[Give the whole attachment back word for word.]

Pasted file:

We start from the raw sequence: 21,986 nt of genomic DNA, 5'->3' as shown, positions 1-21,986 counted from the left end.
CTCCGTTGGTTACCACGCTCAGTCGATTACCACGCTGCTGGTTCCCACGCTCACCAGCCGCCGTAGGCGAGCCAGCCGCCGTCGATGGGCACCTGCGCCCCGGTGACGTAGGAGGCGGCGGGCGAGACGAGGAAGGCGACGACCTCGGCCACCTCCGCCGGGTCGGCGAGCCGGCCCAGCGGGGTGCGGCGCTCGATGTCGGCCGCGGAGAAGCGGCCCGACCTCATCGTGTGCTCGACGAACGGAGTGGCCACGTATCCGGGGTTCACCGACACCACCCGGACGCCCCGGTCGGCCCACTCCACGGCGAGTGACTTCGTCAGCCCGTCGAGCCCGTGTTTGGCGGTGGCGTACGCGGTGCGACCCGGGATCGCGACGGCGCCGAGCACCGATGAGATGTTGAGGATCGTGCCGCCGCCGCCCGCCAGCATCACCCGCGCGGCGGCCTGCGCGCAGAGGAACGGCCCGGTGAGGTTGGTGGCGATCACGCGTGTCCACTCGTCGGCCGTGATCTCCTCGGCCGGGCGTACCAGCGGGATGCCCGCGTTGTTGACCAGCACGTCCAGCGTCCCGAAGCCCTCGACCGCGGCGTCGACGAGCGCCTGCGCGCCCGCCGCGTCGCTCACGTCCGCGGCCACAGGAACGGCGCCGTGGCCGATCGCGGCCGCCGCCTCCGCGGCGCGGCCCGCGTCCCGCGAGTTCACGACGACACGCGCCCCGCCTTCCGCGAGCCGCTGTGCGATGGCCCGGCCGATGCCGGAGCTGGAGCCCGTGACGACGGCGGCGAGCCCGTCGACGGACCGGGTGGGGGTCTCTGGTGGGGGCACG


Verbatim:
We start from the raw sequence: 21,986 nt of genomic DNA, 5'->3' as shown, positions 1-21,986 counted from the left end.
CTCCGTTGGTTACCACGCTCAGTCGATTACCACGCTGCTGGTTCCCACGCTCACCAGCCGCCGTAGGCGAGCCAGCCGCCGTCGATGGGCACCTGCGCCCCGGTGACGTAGGAGGCGGCGGGCGAGACGAGGAAGGCGACGACCTCGGCCACCTCCGCCGGGTCGGCGAGCCGGCCCAGCGGGGTGCGGCGCTCGATGTCGGCCGCGGAGAAGCGGCCCGACCTCATCGTGTGCTCGACGAACGGAGTGGCCACGTATCCGGGGTTCACCGACACCACCCGGACGCCCCGGTCGGCCCACTCCACGGCGAGTGACTTCGTCAGCCCGTCGAGCCCGTGTTTGGCGGTGGCGTACGCGGTGCGACCCGGGATCGCGACGGCGCCGAGCACCGATGAGATGTTGAGGATCGTGCCGCCGCCGCCCGCCAGCATCACCCGCGCGGCGGCCTGCGCGCAGAGGAACGGCCCGGTGAGGTTGGTGGCGATCACGCGTGTCCACTCGTCGGCCGTGATCTCCTCGGCCGGGCGTACCAGCGGGATGCCCGCGTTGTTGACCAGCACGTCCAGCGTCCCGAAGCCCTCGACCGCGGCGTCGACGAGCGCCTGCGCGCCCGCCGCGTCGCTCACGTCCGCGGCCACAGGAACGGCGCCGTGGCCGATCGCGGCCGCCGCCTCCGCGGCGCGGCCCGCGTCCCGCGAGTTCACGACGACACGCGCCCCGCCTTCCGCGAGCCGCTGTGCGATGGCCCGGCCGATGCCGGAGCTGGAGCCCGTGACGACGGCGGCGAGCCCGTCGACGGACCGGGTGGGGGTCTCTGGTGGGGGCACG